Protection from “outrageous conduct” litigation

New York County Family Court Judges
Protection from “outrageous conduct” litigation

As a matter of public policy, one spouse cannot recover damages against the other for intentional infliction of emotional distress,

  1. Xiao Yang Chen v Fischer, 6 NY3d 94, 810 NYS2d 96, 843 NE2d 723 (2005); The Appellate Division affirmed, agreeing that the action was barred because the tort claim could have been litigated with the divorce action and Chen did not expressly reserve the right to bring that claim when she withdrew her fault allegations for purposes of the stipulation. The Court extended the rule we set forth in Boronow v. Boronow, 71 N.Y.2d 284, 290, 525 N.Y.S.2d 179, 519 N.E.2d 1375 [1988]—that issues relating to marital property be decided with the matrimonial action—to interspousal tort actions. Specifically, the Court found that “[s]ocietal needs, logic, and the desirability of bringing spousal litigation to finality now compel us to … hold that an interspousal tort action seeking to recover damages for personal injuries commenced subsequent to, and separate from, an action for divorce is … barred by claim preclusion” (12 A.D.3d 43, 47, 783 N.Y.S.2d 394 [2004] ).2 We granted Chen leave to appeal and now reverse
  1. Weicker v Weicker, 22 NY2d 8, 290 NYS2d 732, 237 NE2d 876 (1968); Assuming that New York law now permits ‘recovery for the intentional inflicting of mental distress without proof of the breach of any duty other than the duty to refrain from inflicting it’ Halio v. Lurie, 15 A.D.2d 62, 66, 222 N.Y.S.2d 759, 763, see, also, Battalla v. State of New York, 10 N.Y.2d 237, 219 N.Y.S.2d 34, 176 N.E.2d 729; Ferrara v. Galluchio, 5 N.Y.2d 16, 21, 176 N.Y.S.2d 996, 999, 152 N.E.2d 249, 252, 71 A.L.R.2d 331), strong policy considerations militate against judicially applying these recent developments in this area of the law to the factual context of a dispute arising out of matrimonial differences.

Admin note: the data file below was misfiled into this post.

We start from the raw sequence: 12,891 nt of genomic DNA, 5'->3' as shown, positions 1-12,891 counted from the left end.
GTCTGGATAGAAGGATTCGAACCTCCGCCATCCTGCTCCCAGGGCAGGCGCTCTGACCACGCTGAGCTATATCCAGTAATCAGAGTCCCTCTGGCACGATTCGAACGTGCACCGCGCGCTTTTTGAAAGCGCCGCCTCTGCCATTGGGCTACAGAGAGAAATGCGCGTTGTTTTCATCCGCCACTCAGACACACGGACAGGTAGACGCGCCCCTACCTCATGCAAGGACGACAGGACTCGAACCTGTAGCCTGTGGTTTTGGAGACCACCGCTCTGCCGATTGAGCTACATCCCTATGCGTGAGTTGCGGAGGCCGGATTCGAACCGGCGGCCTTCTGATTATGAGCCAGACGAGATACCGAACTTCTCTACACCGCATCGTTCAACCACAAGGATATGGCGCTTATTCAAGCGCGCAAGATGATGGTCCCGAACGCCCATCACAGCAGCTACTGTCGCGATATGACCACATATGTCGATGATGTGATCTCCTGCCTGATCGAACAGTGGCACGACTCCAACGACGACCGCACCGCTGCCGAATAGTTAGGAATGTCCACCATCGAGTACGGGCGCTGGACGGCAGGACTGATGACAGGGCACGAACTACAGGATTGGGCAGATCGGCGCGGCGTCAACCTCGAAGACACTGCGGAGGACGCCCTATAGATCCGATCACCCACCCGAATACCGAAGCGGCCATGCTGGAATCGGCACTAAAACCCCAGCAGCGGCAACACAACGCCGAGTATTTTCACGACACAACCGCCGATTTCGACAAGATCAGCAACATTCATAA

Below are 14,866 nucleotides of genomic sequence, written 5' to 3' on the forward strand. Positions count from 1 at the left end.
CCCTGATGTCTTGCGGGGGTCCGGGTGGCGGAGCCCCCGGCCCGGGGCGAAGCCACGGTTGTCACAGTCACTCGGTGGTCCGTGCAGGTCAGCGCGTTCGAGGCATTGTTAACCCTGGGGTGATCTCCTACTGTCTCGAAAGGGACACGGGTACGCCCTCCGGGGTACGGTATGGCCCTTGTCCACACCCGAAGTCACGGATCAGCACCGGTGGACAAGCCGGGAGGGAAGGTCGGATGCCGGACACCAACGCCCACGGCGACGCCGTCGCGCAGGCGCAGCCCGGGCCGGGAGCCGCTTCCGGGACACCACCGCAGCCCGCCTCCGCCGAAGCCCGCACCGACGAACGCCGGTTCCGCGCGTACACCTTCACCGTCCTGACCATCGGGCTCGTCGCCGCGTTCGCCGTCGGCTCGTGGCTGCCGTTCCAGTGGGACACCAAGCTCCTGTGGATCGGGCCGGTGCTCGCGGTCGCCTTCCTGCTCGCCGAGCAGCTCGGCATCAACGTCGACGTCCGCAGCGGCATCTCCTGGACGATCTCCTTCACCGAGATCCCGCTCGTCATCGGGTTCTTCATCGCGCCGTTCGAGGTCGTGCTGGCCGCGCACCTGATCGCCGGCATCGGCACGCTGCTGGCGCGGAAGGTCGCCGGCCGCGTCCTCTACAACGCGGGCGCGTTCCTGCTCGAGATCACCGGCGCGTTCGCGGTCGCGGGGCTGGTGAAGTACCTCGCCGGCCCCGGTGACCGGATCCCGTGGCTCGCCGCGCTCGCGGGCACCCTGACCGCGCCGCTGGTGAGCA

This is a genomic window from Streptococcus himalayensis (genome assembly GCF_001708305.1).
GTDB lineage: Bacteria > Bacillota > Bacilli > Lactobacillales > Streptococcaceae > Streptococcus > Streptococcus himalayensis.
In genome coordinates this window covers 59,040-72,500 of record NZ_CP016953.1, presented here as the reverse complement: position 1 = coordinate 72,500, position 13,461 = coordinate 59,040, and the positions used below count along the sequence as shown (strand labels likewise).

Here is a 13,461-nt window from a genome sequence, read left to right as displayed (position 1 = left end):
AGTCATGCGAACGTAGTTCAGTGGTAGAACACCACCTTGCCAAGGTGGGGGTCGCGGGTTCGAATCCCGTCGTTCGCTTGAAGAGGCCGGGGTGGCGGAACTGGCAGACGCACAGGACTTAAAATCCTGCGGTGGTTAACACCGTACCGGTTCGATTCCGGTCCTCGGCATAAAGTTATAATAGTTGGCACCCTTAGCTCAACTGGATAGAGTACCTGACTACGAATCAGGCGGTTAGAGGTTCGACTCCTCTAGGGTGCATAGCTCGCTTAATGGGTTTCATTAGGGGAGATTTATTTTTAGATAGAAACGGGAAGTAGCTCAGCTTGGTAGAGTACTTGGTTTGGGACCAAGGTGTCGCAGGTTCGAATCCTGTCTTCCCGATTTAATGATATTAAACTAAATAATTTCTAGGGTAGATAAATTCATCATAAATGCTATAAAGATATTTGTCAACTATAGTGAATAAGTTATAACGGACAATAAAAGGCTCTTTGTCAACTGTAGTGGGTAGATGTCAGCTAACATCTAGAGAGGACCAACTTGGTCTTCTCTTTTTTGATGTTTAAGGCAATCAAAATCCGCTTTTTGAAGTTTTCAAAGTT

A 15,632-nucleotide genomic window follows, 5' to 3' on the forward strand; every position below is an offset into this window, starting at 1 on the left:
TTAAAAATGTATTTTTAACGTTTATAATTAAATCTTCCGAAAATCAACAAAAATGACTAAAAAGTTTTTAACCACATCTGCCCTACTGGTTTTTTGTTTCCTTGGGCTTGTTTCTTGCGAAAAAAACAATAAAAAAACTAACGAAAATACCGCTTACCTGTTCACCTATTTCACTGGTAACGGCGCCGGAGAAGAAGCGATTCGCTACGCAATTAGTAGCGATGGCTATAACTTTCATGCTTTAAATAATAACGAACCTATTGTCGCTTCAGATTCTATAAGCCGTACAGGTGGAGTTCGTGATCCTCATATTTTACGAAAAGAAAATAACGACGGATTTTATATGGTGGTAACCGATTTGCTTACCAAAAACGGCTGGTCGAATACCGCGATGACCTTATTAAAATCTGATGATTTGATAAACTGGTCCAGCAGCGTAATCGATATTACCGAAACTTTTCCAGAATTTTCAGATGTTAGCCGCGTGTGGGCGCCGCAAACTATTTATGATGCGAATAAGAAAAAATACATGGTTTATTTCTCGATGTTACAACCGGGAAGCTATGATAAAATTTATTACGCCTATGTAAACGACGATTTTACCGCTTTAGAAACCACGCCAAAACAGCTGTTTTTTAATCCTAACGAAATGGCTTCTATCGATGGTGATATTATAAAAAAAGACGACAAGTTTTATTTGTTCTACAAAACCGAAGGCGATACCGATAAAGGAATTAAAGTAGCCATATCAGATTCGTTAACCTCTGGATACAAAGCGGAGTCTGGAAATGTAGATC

1. Sareen v Sareen, 51 AD3d 765, 858 NYS2d 285 (2d Dept 2008); The plaintiff’s claim that he asserted a cause of action sounding in intentional infliction of emotional distress is without merit. New York does not recognize a cause of action to recover damages for intentional infliction of emotional distress between spouses (see Xiao Yang Chen v. Fischer, 6 N.Y.3d 94, 100, n. 2, 810 N.Y.S.2d 96, 843 N.E.2d 723; Weicker v. Weicker, 22 N.Y.2d 8, 290 N.Y.S.2d 732, 237 N.E.2d 876; Nacson v. Semmel, 292 A.D.2d 432, 738 N.Y.S.2d 888).
  1. Nacson v Semmel, 292 AD2d 432, 738 NYS2d 888 (2d Dept 2002). Strong public policy considerations militate against allowing recovery for intentional infliction of emotional distress when a claim arises out of the interpersonal relationships in a matrimonial context, as it does here

Other jurisdictions have held to the contrary, see e.g.,

  1. Davis v Bostick, 282 Or 667, 580 P2d 544 (1978);
  1. Massey v Massey, 867 SW2d 766 (Tex 1993);
  1. Henriksen v Cameron, 622 A2d 1135 (Me 1993);
  1. Simmons v Simmons, 773 P2d 602 (Colo App 1988);
  1. Koepke v Koepke, 52 Ohio App 3d 47, 556 NE2d 1198 (6th Dist Wood Co 1989);
  1. Hakkila v Hakkila, 112 NM 172, 1991-NMCA-029, 812 P2d 1320 (App 1991);
  1. Lusby v Lusby, 283 Md 334, 390 A2d 77 (1978)